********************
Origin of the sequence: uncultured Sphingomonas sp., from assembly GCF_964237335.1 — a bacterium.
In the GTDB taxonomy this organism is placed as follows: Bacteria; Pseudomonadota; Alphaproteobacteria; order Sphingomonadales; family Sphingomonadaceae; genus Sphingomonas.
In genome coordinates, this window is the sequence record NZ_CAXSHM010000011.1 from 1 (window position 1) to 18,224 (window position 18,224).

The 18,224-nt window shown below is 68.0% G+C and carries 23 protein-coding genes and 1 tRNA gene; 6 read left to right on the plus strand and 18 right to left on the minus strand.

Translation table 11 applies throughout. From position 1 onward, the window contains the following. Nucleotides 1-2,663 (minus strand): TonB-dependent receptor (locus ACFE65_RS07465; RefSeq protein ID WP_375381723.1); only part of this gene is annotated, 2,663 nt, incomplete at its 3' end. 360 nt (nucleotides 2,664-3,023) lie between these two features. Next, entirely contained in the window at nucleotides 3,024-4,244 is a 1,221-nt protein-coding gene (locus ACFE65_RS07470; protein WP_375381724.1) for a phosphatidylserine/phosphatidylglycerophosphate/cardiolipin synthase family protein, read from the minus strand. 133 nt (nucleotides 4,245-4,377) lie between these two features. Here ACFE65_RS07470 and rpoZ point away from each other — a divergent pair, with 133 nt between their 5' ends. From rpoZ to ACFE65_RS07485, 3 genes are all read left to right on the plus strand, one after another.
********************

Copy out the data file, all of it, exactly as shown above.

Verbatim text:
Origin of the sequence: uncultured Sphingomonas sp., from assembly GCF_964237335.1 — a bacterium.
In the GTDB taxonomy this organism is placed as follows: Bacteria; Pseudomonadota; Alphaproteobacteria; order Sphingomonadales; family Sphingomonadaceae; genus Sphingomonas.
In genome coordinates, this window is the sequence record NZ_CAXSHM010000011.1 from 1 (window position 1) to 18,224 (window position 18,224).

The 18,224-nt window shown below is 68.0% G+C and carries 23 protein-coding genes and 1 tRNA gene; 6 read left to right on the plus strand and 18 right to left on the minus strand.

Translation table 11 applies throughout. From position 1 onward, the window contains the following. Nucleotides 1-2,663 (minus strand): TonB-dependent receptor (locus ACFE65_RS07465; RefSeq protein ID WP_375381723.1); only part of this gene is annotated, 2,663 nt, incomplete at its 3' end. 360 nt (nucleotides 2,664-3,023) lie between these two features. Next, entirely contained in the window at nucleotides 3,024-4,244 is a 1,221-nt protein-coding gene (locus ACFE65_RS07470; protein WP_375381724.1) for a phosphatidylserine/phosphatidylglycerophosphate/cardiolipin synthase family protein, read from the minus strand. 133 nt (nucleotides 4,245-4,377) lie between these two features. Here ACFE65_RS07470 and rpoZ point away from each other — a divergent pair, with 133 nt between their 5' ends. From rpoZ to ACFE65_RS07485, 3 genes are all read left to right on the plus strand, one after another.